Sky High

Kurt Russell and Kelly Preston play two of the least convincing and least interesting cinematic superheroes you’ll ever see in Sky High.  He’s Commander, an arrogant, self-absorbed strong man and she’s Jetstream, a high-flying long-haired babe.  His costume looks like it was made for a rejected character named Chess Nerd.   And hers?  Not enough cleavage.
They’re a married couple who also work as real estate agents.  (Remember, every superhero has to have a secret identity and crappy cover job.  And yes, they both wear specs.)  Their teenage son, Will (a sadly miscast and charisma-free Michael Angarano), is in a panic.  He’s about to start attending Sky High, a special school for wouldbe superheroes, and he doesn’t know if he has a superpower or not.  He keeps his dilemma a secret for fear of pissing off his parents.  Commander has great ambitions for him and he wouldn’t want to let him down.  Fortunately, they’re both dumber than dirt so he has no problem keeping them in the dark.
Why is this secondary institution called Sky High?  Because of its location.  A bus driver named Ron (Kevin Heffernan) takes them to and fro every school day in his flying orange spaceship.  Sky High is literally a floating island unto itself, always moving around to avoid detection by nefarious baddies.  (An underground lair would probably be safer, but never mind.)
Keep in mind this is a school for good guys.  (More on that in a moment.)  During gym class, Sonic Boom (a wasted Bruce Campbell) informs the new recruits that they have to demonstrate their special abilities in order for him to determine what kind of training they’ll be receiving.  If they have a really cool superpower, they get the Hero training.  If it’s lame, Sidekick or Hero Support.
Because Will’s power hasn’t materialized, he joins his pals in the Sidekick class.  There’s glow-in-the-dark Zach (Nicholas Braun), shapeshifting Magenta (cute Kelly Vitz), nerdy ass-kissing Ethan (Dee Jay Daniels) who turns into a puddle and redheaded Layla (lovely Danielle Panabaker) who secretly pines for longtime pal Will.  Layla might have the lamest superpower of them all.  She can make dead plants come alive again (and vice versa, depending on her mood).  Watch out, weeds.  Your days are numbered.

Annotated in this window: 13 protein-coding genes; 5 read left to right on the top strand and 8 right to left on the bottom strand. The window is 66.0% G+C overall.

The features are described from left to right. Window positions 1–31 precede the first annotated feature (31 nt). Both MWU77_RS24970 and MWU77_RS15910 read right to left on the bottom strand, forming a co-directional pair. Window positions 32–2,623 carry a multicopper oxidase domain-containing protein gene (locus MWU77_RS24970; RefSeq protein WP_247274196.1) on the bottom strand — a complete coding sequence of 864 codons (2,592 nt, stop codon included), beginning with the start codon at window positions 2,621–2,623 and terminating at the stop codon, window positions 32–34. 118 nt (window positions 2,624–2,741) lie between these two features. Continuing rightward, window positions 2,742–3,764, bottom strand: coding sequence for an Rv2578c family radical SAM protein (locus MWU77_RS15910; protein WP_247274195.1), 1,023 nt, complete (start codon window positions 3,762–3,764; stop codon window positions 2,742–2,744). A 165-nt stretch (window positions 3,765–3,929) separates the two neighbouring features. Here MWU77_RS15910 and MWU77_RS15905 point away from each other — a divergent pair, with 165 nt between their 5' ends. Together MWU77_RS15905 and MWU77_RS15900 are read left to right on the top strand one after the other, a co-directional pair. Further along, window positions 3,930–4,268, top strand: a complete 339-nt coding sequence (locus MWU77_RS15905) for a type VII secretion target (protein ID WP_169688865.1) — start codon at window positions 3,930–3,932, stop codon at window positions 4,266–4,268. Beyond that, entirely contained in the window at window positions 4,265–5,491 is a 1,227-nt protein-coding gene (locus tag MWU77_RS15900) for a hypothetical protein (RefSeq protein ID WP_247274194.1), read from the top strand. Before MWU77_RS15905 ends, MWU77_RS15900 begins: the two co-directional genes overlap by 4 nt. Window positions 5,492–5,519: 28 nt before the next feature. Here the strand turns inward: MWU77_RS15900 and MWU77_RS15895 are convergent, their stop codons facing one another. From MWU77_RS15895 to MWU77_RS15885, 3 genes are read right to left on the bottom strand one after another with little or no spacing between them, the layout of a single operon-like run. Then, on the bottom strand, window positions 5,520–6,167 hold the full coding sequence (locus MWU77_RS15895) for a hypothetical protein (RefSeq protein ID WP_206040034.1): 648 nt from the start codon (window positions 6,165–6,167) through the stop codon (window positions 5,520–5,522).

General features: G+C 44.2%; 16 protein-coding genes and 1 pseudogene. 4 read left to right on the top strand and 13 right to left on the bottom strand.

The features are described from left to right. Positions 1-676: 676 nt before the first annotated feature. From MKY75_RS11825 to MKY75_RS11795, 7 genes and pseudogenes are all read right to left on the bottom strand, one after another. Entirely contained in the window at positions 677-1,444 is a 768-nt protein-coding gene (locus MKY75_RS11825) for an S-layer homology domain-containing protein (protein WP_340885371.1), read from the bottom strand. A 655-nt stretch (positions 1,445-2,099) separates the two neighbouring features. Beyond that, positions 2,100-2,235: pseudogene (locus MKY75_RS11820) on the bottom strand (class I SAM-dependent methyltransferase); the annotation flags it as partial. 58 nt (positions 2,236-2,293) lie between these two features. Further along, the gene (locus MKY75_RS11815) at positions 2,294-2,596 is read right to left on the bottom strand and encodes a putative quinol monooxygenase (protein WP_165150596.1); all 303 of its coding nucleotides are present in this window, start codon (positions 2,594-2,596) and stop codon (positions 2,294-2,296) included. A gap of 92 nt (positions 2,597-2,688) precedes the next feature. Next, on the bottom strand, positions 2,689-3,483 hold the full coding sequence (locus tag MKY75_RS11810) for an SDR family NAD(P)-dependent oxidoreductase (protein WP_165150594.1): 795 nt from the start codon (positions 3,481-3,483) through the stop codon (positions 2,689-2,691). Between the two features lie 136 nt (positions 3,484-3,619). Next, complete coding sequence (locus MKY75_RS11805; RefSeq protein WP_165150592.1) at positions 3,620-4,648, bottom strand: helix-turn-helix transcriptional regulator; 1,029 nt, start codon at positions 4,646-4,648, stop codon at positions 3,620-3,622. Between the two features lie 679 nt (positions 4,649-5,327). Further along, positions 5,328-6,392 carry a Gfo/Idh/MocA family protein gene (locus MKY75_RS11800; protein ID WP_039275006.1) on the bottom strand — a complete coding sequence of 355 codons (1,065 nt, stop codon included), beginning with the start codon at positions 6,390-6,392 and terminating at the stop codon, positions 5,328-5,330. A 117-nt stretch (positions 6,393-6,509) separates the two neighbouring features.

Meanwhile, Will finds himself mesmerized by Gwen (the exquisite Mary Elizabeth Winstead), Sky High’s overly friendly student body president and head of the homecoming committee.  However, long before the complete truth is unveiled, her motives are completely transparent.  But wouldn’t you know it, not one person clues in about this.  (Why are our heroes written so stupidly?  And didn’t we see this plot in Teen Wolf?)
Remember how I mentioned that this is a school for good guys?  Well, for some unknown reason, the place has bullies.  (Gee, that’s not suspicious.)  Speed (Will Harris), the fastest fatman, and Lash (Jake Sandvig), a jerky teenage Plastic-Man-type, love tormenting the sidekicks.  Principal Powers (a still ravishing Lynda Carter) doesn’t exactly go out of her way to protect the freshmen students, so these assclowns have their run of the place.  They have a snooty cheerleader pal who can clone herself six times and who loves Will’s friends about as much as Hitler loved the Jews.  In other words, not so much.
During a cafeteria scene, Will learns about the son of one of his father’s old enemies, the fireball-throwing Warren Peace (talk about excruciating).  Holding a grudge, Warren makes it clear that vengeance is on his mind which leads to a remarkably unexciting fight sequence, instigated in no small part by Lash and Speed.  Near the end of it, Will’s paternal genes kick in and soon, he’s transferred to the Hero class where Gwen continues to weave her spell on him.
As Gwen and Will become closer, Layla can’t hide her feelings for him anymore.  She confides in Warren (played by Josh Harnett soundalike, Steven Strait) who, unsurprisingly, isn’t as bad a guy as he lets on.  He agrees to pretend to be her date for the Homecoming Dance (where Will’s parents are scheduled to receive a special award) in order to drive Layla’s unrequited love crazy.
Shocking as it may seem, Sky High got great reviews upon its commercially successful theatrical release in the summer of 2005.  How depressing.  This is a plodding, uninvolving, mostly unfunny failure.  (Kevin McDonald’s big-headed scientist is the only funny character.)  The heroes are boring, their superpowers are unoriginal, the villains are lame, the story is predictable, the costumes and set design look bad, all the romantic pairings lack chemistry and most importantly, no one looks like they’re having much fun.  I can see why.  Sky High is no different than real high school.  Even Dave Foley, playing one of the teachers and Russell’s old sidekick, All-American Boy, can’t bring the funny.  (And what’s the deal with alll those retro cover songs on the soundtrack?  Too cheap to shell out for the originals, Disney?)
Have things in the movie business gotten so bad that ripping off Teen Wolf and other similiarly themed films become accepted as true creativity?  Where’s the imagination, the heart, the big laughs, the originality?  They’re all on vacation, apparently.
This is one of those times where you also question the sanity of professional film critics.  They’re supposed to be jaded towards formulaic dreck like this and generally have builit-in bullshit detectors.  How can the majority of them who praised this awful movie look themselves in the mirror and believe that this is fine entertainment?
Sky High could have been something special in the hands of more courageous and talented filmmakers.  It wouldn’t look so cheap and bore so easily.  What a waste.
Dennis Earl
Hamilton, Ontario, Canada
Wednesday, February 20, 2008
3:34 p.m.
Published in: on February 20, 2008 at 3:33 pm  Leave a Comment  

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